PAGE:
Opening movement of the plug valve 12 is induced by the valve actuator mechanism as follows. From the closed position shown in FIG. 5 and also illustrated in FIG. 1, the outer sleeve member 102 is rotated counterclockwise, or to the right as shown in FIG. 5, thus causing the inclined section 134 of the cam slot of the outer sleeve to react with the follower pin 150 thus forcing the follower pin upwardly. During such upward movement of the follower pin, its rotation is restrained by the vertically oriented slot sections 146 of the guide slots of the inner sleeve. Thus, initial movement of the cam follower 150, the valve actuator stem 152 the valve stem 70 and valve plug 40 is vertically upwardly without any degree or rotation. When this movement occurs, the interacting cam surfaces of the plug 40 with the slips 48 and 50 induce contracting movement of the slips toward one another. Upward movement of the slips is restricted as explained above by contact of the upper slip extensions with the bonnet 58. Thus, the slip members are moved directly out of sealing contact with the sealing surfaces 54 and 56 by this retracting movement without any rotation that might otherwise erode the sealing members 50 and 52 of the slips.
With the slips retracted from sealing engagement with the valve body surfaces counterclockwise rotation of the outer sleeve member 102 will be continued until the follower pin reaches the vertically oriented section 136 of the cam slots of the outer sleeve. At this position, the follower pin will also be at the smoothly curved transition between the vertically oriented slot section 146 and the inclined slot section 148 of the cam slots of the inner sleeve. Further counterclockwise rotation of the outer sleeve will cause the cam surfaces of the vertically oriented slot section of the outer sleeve to impart rotation to the follower pin, both rotating the actuator stem and plug member 90° to bring the flow port 42 in registry with the flow passages 20 and 22. During this 90° rotation imparted by the vertically oriented cam slot section 136, the inclined intermediate guide slot sections 148 of the inner sleeve member will induce further upward movement of the cam follower pin 150 so that under this condition the valve actuator stem and plug member are undergoing both vertical movement and rotation. After the plug member 40 has been rotated 90° the relative positions of the cam slots of the inner and outer sleeves will be such that the follower pin will be traversing from the vertically oriented slot section of the inner cam slots to the upper inclined slot section 138 and will also be traversing from the intermediate inclined slot section 148 of the cam slot of the inner sleeve to the upper vertically oriented slot section 144. Under this condition, the follower pin will be urged vertically upwardly, thereby moving the plug member 140 to its upper-most position. The upper inclined slot section 138 of the cam slot of the outer sleeve will secure the follower pin against inadvertent downward movement and will thereby stabilize the position of the plug member 40 at its open position within the valve chamber.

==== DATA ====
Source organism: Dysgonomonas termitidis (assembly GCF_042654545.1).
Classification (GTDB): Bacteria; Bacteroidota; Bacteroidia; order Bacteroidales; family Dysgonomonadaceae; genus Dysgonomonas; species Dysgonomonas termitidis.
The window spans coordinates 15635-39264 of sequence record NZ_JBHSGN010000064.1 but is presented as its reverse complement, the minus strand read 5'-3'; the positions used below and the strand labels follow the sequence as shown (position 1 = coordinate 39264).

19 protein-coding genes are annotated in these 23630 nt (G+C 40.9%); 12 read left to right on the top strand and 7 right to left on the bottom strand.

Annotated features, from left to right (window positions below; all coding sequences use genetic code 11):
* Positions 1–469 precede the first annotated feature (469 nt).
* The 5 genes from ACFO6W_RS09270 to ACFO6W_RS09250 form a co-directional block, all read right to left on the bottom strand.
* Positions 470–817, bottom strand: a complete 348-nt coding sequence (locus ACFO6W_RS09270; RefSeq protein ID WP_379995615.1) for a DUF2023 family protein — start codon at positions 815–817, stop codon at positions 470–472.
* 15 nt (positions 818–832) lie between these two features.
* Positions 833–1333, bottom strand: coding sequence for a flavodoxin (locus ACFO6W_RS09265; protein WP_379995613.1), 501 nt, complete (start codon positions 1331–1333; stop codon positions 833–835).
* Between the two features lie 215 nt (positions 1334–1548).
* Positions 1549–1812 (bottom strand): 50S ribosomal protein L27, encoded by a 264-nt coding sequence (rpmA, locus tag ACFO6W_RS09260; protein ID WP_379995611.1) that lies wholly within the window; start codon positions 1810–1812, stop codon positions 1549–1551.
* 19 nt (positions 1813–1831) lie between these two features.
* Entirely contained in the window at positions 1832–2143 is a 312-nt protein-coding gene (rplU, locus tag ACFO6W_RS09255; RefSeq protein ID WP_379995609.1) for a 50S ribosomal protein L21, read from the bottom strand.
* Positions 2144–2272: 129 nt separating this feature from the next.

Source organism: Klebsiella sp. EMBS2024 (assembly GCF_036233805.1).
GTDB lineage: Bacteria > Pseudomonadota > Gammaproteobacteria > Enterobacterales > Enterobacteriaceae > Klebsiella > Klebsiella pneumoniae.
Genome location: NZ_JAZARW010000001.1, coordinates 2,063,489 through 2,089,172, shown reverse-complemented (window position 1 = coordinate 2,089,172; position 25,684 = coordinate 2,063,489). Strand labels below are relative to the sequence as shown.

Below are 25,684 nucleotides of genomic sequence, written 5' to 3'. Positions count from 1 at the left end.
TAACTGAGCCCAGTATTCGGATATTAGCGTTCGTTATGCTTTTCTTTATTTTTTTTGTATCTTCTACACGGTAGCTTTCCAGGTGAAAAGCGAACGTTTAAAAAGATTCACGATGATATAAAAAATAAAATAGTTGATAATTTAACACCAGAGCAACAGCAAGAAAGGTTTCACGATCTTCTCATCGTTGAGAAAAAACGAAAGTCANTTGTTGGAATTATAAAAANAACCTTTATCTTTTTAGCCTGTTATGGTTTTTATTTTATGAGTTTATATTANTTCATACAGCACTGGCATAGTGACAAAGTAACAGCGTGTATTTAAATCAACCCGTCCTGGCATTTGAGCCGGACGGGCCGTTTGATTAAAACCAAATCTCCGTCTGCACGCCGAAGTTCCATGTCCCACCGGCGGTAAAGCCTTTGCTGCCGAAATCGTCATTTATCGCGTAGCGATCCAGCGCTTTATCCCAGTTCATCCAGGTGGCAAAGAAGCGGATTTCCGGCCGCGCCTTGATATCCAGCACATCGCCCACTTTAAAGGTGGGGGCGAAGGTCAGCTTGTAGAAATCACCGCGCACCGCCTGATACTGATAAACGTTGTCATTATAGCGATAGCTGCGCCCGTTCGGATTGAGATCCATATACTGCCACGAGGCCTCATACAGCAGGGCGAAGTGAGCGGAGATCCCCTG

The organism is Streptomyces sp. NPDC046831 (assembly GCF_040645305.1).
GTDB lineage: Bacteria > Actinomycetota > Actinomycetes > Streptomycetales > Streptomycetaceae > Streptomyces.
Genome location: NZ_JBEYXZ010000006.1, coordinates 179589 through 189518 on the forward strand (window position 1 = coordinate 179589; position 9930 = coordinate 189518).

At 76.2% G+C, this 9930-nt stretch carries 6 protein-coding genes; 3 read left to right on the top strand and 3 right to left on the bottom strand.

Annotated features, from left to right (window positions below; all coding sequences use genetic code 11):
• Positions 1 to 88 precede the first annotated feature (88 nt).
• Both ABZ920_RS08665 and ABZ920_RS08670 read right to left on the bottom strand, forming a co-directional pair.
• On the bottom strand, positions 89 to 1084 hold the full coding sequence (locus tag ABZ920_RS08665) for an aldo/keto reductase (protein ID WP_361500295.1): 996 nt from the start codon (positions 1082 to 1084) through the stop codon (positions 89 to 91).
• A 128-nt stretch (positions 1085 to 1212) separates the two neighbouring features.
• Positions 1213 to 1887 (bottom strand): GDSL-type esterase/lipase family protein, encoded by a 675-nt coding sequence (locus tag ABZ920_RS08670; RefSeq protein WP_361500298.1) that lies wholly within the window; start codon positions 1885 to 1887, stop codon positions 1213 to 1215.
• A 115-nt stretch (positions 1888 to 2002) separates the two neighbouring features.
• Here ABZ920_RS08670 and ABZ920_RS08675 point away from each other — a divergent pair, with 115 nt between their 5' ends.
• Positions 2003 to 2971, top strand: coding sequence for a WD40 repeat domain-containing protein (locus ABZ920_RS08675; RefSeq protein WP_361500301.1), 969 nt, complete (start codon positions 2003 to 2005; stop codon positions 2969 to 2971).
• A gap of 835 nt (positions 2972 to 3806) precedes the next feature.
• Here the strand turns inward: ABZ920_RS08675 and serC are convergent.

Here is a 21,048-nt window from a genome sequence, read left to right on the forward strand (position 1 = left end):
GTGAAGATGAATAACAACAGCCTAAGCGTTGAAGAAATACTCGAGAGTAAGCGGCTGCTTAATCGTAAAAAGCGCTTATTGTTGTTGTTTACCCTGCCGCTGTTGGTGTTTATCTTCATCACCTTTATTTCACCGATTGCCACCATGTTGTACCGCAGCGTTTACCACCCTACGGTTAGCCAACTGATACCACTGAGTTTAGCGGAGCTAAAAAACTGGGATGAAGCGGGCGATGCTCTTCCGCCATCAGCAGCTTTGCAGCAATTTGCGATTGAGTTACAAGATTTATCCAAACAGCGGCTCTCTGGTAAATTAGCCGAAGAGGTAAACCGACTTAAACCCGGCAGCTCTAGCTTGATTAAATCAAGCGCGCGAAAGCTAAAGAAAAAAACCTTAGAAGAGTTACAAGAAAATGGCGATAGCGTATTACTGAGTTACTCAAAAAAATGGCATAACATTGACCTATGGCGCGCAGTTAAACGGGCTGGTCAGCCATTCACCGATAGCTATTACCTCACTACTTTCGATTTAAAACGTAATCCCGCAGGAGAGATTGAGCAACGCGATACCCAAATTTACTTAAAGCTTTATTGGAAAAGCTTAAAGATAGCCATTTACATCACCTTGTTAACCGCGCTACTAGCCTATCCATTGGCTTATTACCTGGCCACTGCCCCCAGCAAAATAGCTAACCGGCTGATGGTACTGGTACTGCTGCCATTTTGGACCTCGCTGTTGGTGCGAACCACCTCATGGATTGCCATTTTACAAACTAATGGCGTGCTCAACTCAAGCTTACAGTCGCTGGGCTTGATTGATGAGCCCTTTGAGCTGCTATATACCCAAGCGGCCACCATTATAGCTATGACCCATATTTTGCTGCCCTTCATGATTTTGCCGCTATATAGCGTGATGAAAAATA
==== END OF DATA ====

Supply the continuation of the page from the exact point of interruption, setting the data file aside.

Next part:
The plug member is then closed in reverse manner as explained above simply by rotating the outer sleeve manner in a clockwise direction to first induce rotation to the actuator stem and plug by the vertically oriented cam slot section 136 after the follower pin has been moved from its secured position. Rotational movement of the plug member will have been complete after the follower pin has traversed the inclined intermediate guide slot section 148. Thereafter, the interactive cam slots will impart downward vertical movement to the follower pin to move the plug member downwardly and thus accomplish direct seating of the slip members with the inner sealing surfaces of the valve body.